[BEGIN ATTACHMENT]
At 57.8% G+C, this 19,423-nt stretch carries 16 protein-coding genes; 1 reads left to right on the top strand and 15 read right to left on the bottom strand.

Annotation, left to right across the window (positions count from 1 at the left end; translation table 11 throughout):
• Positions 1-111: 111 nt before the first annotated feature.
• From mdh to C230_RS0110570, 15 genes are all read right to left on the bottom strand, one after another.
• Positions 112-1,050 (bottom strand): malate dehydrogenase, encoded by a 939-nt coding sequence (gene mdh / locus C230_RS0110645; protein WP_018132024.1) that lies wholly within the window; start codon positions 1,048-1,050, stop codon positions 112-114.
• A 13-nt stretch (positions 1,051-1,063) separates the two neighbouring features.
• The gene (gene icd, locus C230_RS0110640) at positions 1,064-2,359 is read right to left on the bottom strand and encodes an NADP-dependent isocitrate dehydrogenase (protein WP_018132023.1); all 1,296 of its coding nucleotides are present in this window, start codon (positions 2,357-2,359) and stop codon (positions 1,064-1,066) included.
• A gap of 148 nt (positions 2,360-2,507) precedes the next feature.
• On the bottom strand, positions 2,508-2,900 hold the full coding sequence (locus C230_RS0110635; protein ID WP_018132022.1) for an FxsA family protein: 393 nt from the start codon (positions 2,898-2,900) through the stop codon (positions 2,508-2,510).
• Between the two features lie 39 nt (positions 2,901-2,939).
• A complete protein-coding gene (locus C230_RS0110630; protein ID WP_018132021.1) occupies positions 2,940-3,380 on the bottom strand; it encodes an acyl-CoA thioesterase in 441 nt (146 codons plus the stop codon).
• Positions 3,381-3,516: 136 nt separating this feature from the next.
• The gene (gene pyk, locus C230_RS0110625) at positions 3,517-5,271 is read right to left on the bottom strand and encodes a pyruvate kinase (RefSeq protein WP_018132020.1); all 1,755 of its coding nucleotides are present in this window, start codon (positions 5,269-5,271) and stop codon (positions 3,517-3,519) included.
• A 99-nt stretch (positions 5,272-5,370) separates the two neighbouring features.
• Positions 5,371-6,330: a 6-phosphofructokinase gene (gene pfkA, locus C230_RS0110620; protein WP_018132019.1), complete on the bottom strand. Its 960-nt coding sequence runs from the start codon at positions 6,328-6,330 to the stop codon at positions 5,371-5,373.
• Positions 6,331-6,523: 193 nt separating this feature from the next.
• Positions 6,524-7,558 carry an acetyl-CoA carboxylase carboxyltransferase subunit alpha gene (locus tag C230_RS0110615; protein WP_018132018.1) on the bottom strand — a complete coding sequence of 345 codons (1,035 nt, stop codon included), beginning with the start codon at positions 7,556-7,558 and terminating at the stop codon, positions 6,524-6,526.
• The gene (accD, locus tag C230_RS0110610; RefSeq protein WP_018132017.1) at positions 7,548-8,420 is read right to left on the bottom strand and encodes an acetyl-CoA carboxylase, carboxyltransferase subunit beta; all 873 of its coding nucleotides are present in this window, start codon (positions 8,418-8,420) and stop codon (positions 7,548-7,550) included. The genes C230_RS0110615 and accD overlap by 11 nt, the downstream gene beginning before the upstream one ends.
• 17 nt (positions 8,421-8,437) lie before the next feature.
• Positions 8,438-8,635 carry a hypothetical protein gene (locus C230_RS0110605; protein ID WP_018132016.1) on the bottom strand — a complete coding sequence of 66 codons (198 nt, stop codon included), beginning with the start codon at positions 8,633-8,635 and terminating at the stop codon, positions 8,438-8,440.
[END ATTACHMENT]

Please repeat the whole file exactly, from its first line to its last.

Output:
At 57.8% G+C, this 19,423-nt stretch carries 16 protein-coding genes; 1 reads left to right on the top strand and 15 read right to left on the bottom strand.

Annotation, left to right across the window (positions count from 1 at the left end; translation table 11 throughout):
• Positions 1-111: 111 nt before the first annotated feature.
• From mdh to C230_RS0110570, 15 genes are all read right to left on the bottom strand, one after another.
• Positions 112-1,050 (bottom strand): malate dehydrogenase, encoded by a 939-nt coding sequence (gene mdh / locus C230_RS0110645; protein WP_018132024.1) that lies wholly within the window; start codon positions 1,048-1,050, stop codon positions 112-114.
• A 13-nt stretch (positions 1,051-1,063) separates the two neighbouring features.
• The gene (gene icd, locus C230_RS0110640) at positions 1,064-2,359 is read right to left on the bottom strand and encodes an NADP-dependent isocitrate dehydrogenase (protein WP_018132023.1); all 1,296 of its coding nucleotides are present in this window, start codon (positions 2,357-2,359) and stop codon (positions 1,064-1,066) included.
• A gap of 148 nt (positions 2,360-2,507) precedes the next feature.
• On the bottom strand, positions 2,508-2,900 hold the full coding sequence (locus C230_RS0110635; protein ID WP_018132022.1) for an FxsA family protein: 393 nt from the start codon (positions 2,898-2,900) through the stop codon (positions 2,508-2,510).
• Between the two features lie 39 nt (positions 2,901-2,939).
• A complete protein-coding gene (locus C230_RS0110630; protein ID WP_018132021.1) occupies positions 2,940-3,380 on the bottom strand; it encodes an acyl-CoA thioesterase in 441 nt (146 codons plus the stop codon).
• Positions 3,381-3,516: 136 nt separating this feature from the next.
• The gene (gene pyk, locus C230_RS0110625) at positions 3,517-5,271 is read right to left on the bottom strand and encodes a pyruvate kinase (RefSeq protein WP_018132020.1); all 1,755 of its coding nucleotides are present in this window, start codon (positions 5,269-5,271) and stop codon (positions 3,517-3,519) included.
• A 99-nt stretch (positions 5,272-5,370) separates the two neighbouring features.
• Positions 5,371-6,330: a 6-phosphofructokinase gene (gene pfkA, locus C230_RS0110620; protein WP_018132019.1), complete on the bottom strand. Its 960-nt coding sequence runs from the start codon at positions 6,328-6,330 to the stop codon at positions 5,371-5,373.
• Positions 6,331-6,523: 193 nt separating this feature from the next.
• Positions 6,524-7,558 carry an acetyl-CoA carboxylase carboxyltransferase subunit alpha gene (locus tag C230_RS0110615; protein WP_018132018.1) on the bottom strand — a complete coding sequence of 345 codons (1,035 nt, stop codon included), beginning with the start codon at positions 7,556-7,558 and terminating at the stop codon, positions 6,524-6,526.
• The gene (accD, locus tag C230_RS0110610; RefSeq protein WP_018132017.1) at positions 7,548-8,420 is read right to left on the bottom strand and encodes an acetyl-CoA carboxylase, carboxyltransferase subunit beta; all 873 of its coding nucleotides are present in this window, start codon (positions 8,418-8,420) and stop codon (positions 7,548-7,550) included. The genes C230_RS0110615 and accD overlap by 11 nt, the downstream gene beginning before the upstream one ends.
• 17 nt (positions 8,421-8,437) lie before the next feature.
• Positions 8,438-8,635 carry a hypothetical protein gene (locus C230_RS0110605; protein ID WP_018132016.1) on the bottom strand — a complete coding sequence of 66 codons (198 nt, stop codon included), beginning with the start codon at positions 8,633-8,635 and terminating at the stop codon, positions 8,438-8,440.